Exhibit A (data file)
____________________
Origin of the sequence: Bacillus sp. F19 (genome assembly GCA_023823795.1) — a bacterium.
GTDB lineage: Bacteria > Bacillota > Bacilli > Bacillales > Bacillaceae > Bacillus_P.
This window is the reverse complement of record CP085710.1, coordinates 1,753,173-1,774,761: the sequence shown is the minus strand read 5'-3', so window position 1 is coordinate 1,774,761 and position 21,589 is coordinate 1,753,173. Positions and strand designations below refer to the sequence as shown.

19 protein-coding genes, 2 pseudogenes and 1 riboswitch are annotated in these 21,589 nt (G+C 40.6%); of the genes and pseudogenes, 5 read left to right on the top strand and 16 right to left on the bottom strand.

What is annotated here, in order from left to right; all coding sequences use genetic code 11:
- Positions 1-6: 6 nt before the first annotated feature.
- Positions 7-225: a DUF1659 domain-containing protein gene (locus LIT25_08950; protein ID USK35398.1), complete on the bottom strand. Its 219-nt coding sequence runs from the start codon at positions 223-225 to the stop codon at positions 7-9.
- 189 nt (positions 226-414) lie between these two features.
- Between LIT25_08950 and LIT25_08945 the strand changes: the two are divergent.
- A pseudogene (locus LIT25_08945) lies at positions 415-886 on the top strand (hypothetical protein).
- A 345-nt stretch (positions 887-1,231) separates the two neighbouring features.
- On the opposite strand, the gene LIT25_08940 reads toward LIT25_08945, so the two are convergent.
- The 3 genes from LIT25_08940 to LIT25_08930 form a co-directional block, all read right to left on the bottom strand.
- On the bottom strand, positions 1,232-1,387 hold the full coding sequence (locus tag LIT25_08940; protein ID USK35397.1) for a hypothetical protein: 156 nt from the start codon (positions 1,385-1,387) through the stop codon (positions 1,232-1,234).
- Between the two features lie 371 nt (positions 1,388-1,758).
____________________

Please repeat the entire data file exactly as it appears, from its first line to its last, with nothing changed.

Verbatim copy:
Origin of the sequence: Bacillus sp. F19 (genome assembly GCA_023823795.1) — a bacterium.
GTDB lineage: Bacteria > Bacillota > Bacilli > Bacillales > Bacillaceae > Bacillus_P.
This window is the reverse complement of record CP085710.1, coordinates 1,753,173-1,774,761: the sequence shown is the minus strand read 5'-3', so window position 1 is coordinate 1,774,761 and position 21,589 is coordinate 1,753,173. Positions and strand designations below refer to the sequence as shown.

19 protein-coding genes, 2 pseudogenes and 1 riboswitch are annotated in these 21,589 nt (G+C 40.6%); of the genes and pseudogenes, 5 read left to right on the top strand and 16 right to left on the bottom strand.

What is annotated here, in order from left to right; all coding sequences use genetic code 11:
- Positions 1-6: 6 nt before the first annotated feature.
- Positions 7-225: a DUF1659 domain-containing protein gene (locus LIT25_08950; protein ID USK35398.1), complete on the bottom strand. Its 219-nt coding sequence runs from the start codon at positions 223-225 to the stop codon at positions 7-9.
- 189 nt (positions 226-414) lie between these two features.
- Between LIT25_08950 and LIT25_08945 the strand changes: the two are divergent.
- A pseudogene (locus LIT25_08945) lies at positions 415-886 on the top strand (hypothetical protein).
- A 345-nt stretch (positions 887-1,231) separates the two neighbouring features.
- On the opposite strand, the gene LIT25_08940 reads toward LIT25_08945, so the two are convergent.
- The 3 genes from LIT25_08940 to LIT25_08930 form a co-directional block, all read right to left on the bottom strand.
- On the bottom strand, positions 1,232-1,387 hold the full coding sequence (locus tag LIT25_08940; protein ID USK35397.1) for a hypothetical protein: 156 nt from the start codon (positions 1,385-1,387) through the stop codon (positions 1,232-1,234).
- Between the two features lie 371 nt (positions 1,388-1,758).